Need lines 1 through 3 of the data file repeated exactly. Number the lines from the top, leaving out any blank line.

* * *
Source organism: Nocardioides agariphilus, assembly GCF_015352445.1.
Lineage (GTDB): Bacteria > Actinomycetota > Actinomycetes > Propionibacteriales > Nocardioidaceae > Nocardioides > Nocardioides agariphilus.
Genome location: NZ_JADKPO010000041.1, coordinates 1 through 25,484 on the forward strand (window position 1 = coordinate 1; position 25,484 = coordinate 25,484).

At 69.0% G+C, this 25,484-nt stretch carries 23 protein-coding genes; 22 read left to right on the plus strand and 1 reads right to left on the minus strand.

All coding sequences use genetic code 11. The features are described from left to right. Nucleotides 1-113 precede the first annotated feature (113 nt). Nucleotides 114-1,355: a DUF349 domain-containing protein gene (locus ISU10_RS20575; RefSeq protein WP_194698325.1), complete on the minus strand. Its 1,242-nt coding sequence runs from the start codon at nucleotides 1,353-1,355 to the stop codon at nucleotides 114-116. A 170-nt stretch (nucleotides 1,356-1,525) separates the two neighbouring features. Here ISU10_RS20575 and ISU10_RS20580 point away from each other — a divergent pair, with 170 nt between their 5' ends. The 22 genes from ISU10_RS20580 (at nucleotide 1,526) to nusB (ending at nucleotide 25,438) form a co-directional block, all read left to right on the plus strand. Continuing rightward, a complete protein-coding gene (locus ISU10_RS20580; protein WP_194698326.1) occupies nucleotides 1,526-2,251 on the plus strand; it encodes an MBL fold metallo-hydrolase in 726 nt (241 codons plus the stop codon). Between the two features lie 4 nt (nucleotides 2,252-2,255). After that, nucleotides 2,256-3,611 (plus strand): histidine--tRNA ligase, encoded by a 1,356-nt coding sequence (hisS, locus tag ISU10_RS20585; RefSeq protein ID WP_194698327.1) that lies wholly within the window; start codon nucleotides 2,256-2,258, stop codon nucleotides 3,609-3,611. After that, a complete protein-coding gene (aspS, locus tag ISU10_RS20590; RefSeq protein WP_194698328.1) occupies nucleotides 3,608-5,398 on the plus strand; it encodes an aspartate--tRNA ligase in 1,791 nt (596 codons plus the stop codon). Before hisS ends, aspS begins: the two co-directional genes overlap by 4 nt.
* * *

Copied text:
Source organism: Nocardioides agariphilus, assembly GCF_015352445.1.
Lineage (GTDB): Bacteria > Actinomycetota > Actinomycetes > Propionibacteriales > Nocardioidaceae > Nocardioides > Nocardioides agariphilus.
Genome location: NZ_JADKPO010000041.1, coordinates 1 through 25,484 on the forward strand (window position 1 = coordinate 1; position 25,484 = coordinate 25,484).